Reflections on the art and business of animation.
I'm pretty sure the whole movie will be like this.
I'm not against realism, and certainly not against a level of naturalism in animation.But reality & realism are always right in front of us.Animation shouldn’t have to constantly try to encompass every aspect of it. There are places where we can go that regular film can't.What’d be the point of animating a cat walking across the room if it were lit, rendered, had CG fur and was made to look pretty much like any cat you could see with your own two eyes?I’d much rather animate (and see) a simple three tone shape that was a design abstraction of a cat, and push THAT to exude the observed nuances and feel of a feline personality up on the screen.Currently we're relying soo heavily on the dimensional puppet and dimensional space given to us inside the 3D-CG tool/application that we are neglecting the pure tailored approach of traditional image creation. As asinine as that might sound, I believe it to be true.New techiques don't simply replace old knowlege, they build upon and sit beside it. You can't grow higher if you're constantly neglecting your base.Again, Form or Representation, either approach is a valid choice and there are many ways/degrees in which to do both, but the thing I keep coming back to is...Yes, reality is ‘a / the’ source, but it shouldn’t inevitably be the product.To be fair, a recent poster on the Brew going by 'The Obvious' gave some apparently unexplained perspective on the history of the project which is worth a read. Despite this, it still seems a fairly ambiguous visual direction for the characters, and only ads to the dangerously narrow industry precedent that Lucas, Spielberg and others have laid down in regards to the use of these new tools.As I said in my own post on the Brew: These wondrous new film making technologies seem to have currently killed off the magic & art of film making.Lets hope film makers acquire some RESTRAINT and TASTE in the implication of these and other technologies in the years to come. Currently all the dials are set to ELEVEN and are staying there. PS: I KNOW it's a Mo-Cap film, but I'm lumping it under 'animation' due to the iconic graphic history of the characters as well as the fact that ANIMATORS, of one form or another, ARE part of a production like this.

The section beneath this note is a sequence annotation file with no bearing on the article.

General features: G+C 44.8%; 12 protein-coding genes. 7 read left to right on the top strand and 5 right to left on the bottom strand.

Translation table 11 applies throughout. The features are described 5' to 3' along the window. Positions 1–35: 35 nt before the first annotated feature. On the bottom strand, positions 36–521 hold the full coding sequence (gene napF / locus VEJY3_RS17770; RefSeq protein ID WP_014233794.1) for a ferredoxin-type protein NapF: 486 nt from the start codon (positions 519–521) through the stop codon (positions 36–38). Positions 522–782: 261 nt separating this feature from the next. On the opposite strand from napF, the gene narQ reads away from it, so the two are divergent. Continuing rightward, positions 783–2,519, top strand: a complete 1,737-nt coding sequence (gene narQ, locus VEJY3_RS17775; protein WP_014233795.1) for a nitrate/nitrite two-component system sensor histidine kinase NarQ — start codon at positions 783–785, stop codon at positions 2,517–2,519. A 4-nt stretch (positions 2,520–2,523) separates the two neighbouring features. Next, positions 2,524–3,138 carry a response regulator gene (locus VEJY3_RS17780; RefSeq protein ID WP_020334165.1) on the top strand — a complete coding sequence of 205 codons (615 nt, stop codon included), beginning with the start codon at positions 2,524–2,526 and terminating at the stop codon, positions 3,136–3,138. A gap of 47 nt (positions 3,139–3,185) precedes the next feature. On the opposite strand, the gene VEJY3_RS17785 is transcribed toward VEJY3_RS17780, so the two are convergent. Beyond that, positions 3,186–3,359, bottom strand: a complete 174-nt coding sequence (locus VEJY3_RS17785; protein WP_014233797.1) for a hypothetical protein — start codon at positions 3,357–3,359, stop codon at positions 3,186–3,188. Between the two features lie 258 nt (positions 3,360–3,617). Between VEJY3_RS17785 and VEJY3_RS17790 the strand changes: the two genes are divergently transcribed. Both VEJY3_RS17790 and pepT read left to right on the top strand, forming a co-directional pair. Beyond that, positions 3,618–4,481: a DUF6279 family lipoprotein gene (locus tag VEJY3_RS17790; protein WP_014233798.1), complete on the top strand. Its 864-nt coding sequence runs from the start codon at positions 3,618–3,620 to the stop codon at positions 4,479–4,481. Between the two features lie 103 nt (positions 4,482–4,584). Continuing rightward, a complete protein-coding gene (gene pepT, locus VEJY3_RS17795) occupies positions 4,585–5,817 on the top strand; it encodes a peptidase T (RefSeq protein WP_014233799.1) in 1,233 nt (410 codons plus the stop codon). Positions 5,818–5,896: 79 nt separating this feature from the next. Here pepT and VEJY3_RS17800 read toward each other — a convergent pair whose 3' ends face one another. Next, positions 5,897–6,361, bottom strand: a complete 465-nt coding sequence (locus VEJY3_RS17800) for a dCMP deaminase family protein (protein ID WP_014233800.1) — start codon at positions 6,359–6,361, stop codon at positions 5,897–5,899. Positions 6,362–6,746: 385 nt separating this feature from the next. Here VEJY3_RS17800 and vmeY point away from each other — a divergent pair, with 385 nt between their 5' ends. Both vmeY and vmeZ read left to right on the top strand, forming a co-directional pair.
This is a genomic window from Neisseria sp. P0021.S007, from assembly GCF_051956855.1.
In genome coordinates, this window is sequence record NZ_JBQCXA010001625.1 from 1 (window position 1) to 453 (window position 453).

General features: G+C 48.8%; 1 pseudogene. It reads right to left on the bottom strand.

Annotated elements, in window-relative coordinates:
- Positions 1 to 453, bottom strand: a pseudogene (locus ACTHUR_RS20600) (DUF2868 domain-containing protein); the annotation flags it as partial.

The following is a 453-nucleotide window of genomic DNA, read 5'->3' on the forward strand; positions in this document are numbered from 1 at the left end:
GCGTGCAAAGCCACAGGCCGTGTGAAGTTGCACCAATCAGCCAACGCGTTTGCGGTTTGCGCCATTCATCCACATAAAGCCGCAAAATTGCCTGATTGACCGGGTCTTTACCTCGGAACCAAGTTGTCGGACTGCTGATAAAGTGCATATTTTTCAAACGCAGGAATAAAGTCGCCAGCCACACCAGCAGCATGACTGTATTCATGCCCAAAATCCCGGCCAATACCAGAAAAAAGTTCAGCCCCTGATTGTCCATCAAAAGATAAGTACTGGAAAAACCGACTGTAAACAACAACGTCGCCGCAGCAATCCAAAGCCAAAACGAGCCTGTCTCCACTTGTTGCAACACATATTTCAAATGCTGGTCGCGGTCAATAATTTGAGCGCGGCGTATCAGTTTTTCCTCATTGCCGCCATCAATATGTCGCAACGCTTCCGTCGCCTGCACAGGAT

I'll second everything Matt Bell wrote.Spielberg and Jackson are live action filmmakers. They're out to make a live action TIN TIN. It's a special effect film not an animated film.maybe the story will be good. Maybe it won't take up one of the animated nominations come Oscar time.
Word on the street is that they ARE hiding something. Apparently they're having a lot of trouble getting the facial controls to look right. Everyone thinks they'll nail it down eventually.But yes, this should have been a stylish live-action film instead, I think.But I won't see it anyway, because I was always more of an Asterix kid.
Ever the eternal optimist, I'm going to wait and see. My guess is that the end result will be spectacular.I mean, it's Spielberg.
Steven Speilberg doesn't exactly have a very good reputation when it comes to animation. Why would things change now?And yes, Weta, the BEST at the proper use of MoCap is having a very, VERY difficult time pulling some of the work off. They should have just spent the money properly and animated it key frame from scratch, instead of spending all the scratch on mo-cap and more trying to fix it.
Matt Bell and Mr. Michael Sporn are spot-on. I think one ought to think of this as a live-action film, though one that has been captured and processed into an image through a different method than light on chemical emulsion.I'm with Warren that a stylized live-action film would have been a better route. For an idea of what such a film based on Tintin could have looked like, a friend showed me the trailer to Luc Besson's recent "The Extraordinary Adventures of Adèle Blanc-Sec".http://www.youtube.com/watch?v=d0389lPZdGUThis film, like Tintin, was also based on a Belgian comic. In fact, in the second shot of the trailer you can see the Arumbayan fetish from the Tintin adventure, "The Broken Ear."
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